Additionally, lifestyle choices such as adhering to an extremely low-fat diet can also lead you to unpredictable cycles and hormone imbalances. Our bodies require adequate fat intake, such as cholesterol and omega-3 fatty acids, to form cell membranes and hormones. Some research has even revealed that following a low-fat diet increases the risk of infertility - so don’t throw out all your full-fat yogurt and egg yolks!

Sudden, intensive exercise induces high levels of cortisol, because your body is under the impression that you are threatened with a fight or flight situation, which depletes you of all nutrients in the process. This can cause you to bleed when you’re not on your period (spotting), or stop having a flow at all, and it is also why most athletes frequently experience irregular/missing periods.

The synthetic hormones in birth control pills suppress natural hormone production and ovulation, which could be an intentional decision to stop getting periods. However, stopping the birth control pill can lead to hormone withdrawal, delayed ovulation, and ultimately, irregular periods. In fact, it could take several months for ovarian function to recover naturally after suppression from the pill. 

In some cases, irregular periods can be a symptom of a different underlying hormonal condition or disorder. For instance, estrogen dominance can result in menorrhagia, as the high levels of estrogen excessively thicken the endometrial lining, leading to heavy menstrual bleeding. Other conditions, such as polycystic ovarian syndrome (PCOS), perimenopause, and thyroid dysfunction, can all affect hormone production and lead to irregular menstruation. 

Nutrients that Restore Period Health

Vitamins and nutrients such as Myo-Inositol, B Vitamins, and Vitamin D are usually recommended to modulate healthy hormonal balance and manage irregular periods. If you’re looking for a holistic natural solution, then look no further than Herasito™

Powered by a complete blend of essential nutrients tailored specifically for women’s health, Herasito™ is designed to help you restore and regularize your periods naturally.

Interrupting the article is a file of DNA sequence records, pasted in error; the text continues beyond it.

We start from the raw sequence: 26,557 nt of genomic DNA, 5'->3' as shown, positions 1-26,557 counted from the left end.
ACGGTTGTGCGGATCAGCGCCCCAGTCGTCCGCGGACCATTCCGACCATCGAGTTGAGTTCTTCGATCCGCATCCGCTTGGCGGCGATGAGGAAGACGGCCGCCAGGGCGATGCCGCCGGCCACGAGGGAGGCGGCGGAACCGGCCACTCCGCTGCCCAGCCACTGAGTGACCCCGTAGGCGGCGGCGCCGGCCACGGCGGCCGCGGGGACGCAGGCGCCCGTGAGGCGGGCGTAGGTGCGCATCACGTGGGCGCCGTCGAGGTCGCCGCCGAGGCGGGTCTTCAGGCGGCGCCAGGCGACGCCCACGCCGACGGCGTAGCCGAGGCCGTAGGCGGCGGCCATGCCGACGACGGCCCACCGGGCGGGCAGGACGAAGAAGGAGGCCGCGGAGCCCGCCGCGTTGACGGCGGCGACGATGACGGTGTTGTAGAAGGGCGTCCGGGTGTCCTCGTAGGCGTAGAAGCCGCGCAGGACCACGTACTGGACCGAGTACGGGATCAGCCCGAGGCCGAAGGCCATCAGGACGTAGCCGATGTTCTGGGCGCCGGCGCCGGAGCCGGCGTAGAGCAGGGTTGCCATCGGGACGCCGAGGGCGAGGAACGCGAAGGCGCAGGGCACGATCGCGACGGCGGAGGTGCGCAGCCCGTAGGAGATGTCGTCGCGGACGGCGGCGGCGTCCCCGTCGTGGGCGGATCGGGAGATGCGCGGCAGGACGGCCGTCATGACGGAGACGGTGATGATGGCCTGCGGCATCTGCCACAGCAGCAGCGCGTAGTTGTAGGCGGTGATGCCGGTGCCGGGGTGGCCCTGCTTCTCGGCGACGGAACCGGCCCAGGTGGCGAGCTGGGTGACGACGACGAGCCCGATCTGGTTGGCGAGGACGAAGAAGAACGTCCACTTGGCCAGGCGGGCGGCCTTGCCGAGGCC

40:1 Myo-Inositol and D-Chiro-Inositol: Sourced from Cantaloupe and Carob Bean extracts, this ratio of inositols is scientifically proven to restore ovulation and regularize menstruation.

KSM-66® Ashwagandha: Known for its adaptogenic ability to help reduce stress, this calming ingredient helps lower cortisol levels naturally. It also promotes balanced FSH levels for healthy cycles.

L-Glutathione: Derived from Spinach extract, this powerful antioxidant naturally detoxes the body of toxins caused by oxidative stress, actively restoring a healthier hormonal environment. 

Vitamins B6, B9, B12, and D: Enriched with the vitamins needed for maintaining menstrual health, this combination contributes to the proper functioning of women’s reproductive system.

Ladies, it’s time to take charge of your health -  restore and regularize your periods now! 

Shop Herasito™


Santoro, N. (2011). Update in Hyper- and Hypogonadotropic Amenorrhea. The Journal of Clinical Endocrinology & Metabolism, 96(11), 3281–3288.


Chavarro, J. E., Rich-Edwards, J. W., Rosner, B., Willett, W. C. (2007). A prospective study of dairy foods intake and anovulatory infertility. Human reproduction (Oxford, England), 22(5), 1340–1347. https://doi.org/10.1093/humrep/dem019

By: Zoe W.